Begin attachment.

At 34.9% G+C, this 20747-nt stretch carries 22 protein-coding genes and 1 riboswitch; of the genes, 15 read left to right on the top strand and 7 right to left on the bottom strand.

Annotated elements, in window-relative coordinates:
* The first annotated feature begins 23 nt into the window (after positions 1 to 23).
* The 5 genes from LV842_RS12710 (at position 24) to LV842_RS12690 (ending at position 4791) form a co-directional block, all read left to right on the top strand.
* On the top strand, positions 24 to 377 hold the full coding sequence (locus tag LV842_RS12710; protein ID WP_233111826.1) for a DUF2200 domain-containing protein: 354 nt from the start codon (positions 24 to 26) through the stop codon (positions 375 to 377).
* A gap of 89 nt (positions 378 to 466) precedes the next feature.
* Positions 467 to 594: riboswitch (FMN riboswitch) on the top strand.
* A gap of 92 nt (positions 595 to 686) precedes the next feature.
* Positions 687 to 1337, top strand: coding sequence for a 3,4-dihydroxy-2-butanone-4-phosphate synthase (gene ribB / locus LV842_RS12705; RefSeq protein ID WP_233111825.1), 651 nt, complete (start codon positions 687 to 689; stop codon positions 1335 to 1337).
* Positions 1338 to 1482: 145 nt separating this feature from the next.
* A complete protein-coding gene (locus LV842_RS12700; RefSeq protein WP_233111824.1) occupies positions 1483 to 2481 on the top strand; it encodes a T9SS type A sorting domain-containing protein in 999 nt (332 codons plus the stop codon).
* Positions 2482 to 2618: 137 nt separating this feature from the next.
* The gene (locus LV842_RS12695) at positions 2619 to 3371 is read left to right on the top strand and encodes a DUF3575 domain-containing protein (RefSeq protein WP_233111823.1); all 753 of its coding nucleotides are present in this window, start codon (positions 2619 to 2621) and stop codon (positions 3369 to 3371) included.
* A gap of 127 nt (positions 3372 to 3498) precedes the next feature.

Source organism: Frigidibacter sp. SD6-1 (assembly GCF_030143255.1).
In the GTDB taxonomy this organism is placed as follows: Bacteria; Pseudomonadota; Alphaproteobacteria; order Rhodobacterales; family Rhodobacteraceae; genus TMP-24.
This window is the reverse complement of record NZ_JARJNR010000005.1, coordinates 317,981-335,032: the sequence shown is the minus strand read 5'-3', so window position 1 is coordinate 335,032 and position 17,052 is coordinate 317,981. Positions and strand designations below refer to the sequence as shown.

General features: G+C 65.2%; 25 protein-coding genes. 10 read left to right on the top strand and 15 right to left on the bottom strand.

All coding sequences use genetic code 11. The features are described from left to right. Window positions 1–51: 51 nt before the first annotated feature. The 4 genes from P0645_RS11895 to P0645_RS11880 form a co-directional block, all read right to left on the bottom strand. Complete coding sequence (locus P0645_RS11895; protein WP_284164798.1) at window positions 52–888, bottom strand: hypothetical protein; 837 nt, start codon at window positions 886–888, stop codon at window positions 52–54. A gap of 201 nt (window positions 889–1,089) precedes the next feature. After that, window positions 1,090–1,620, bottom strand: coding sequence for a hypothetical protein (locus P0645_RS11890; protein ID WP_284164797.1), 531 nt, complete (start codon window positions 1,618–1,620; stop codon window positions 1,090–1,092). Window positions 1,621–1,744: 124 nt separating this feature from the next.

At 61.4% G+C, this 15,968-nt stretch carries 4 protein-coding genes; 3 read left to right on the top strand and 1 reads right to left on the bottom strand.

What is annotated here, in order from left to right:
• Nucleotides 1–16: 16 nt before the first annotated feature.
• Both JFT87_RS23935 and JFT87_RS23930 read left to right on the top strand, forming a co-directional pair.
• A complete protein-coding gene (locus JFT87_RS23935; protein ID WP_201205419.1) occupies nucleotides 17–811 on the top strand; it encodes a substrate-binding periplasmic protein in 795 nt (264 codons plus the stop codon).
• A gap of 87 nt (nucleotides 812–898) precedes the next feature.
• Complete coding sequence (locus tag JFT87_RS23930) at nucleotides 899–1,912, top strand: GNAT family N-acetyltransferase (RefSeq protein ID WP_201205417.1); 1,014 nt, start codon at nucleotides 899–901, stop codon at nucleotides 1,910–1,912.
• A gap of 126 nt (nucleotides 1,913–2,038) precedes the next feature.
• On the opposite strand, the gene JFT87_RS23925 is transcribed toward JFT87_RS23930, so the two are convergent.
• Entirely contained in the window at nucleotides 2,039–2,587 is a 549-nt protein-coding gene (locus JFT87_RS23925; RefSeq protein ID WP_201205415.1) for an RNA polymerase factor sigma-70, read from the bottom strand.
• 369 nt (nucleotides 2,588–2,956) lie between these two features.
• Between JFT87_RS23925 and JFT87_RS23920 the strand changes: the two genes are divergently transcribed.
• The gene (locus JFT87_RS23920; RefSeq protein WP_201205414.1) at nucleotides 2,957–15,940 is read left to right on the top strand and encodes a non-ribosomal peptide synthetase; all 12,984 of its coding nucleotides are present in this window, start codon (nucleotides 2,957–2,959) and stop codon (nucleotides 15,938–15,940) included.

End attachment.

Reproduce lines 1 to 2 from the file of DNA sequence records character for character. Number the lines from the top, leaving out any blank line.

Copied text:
At 34.9% G+C, this 20747-nt stretch carries 22 protein-coding genes and 1 riboswitch; of the genes, 15 read left to right on the top strand and 7 right to left on the bottom strand.

Annotated elements, in window-relative coordinates: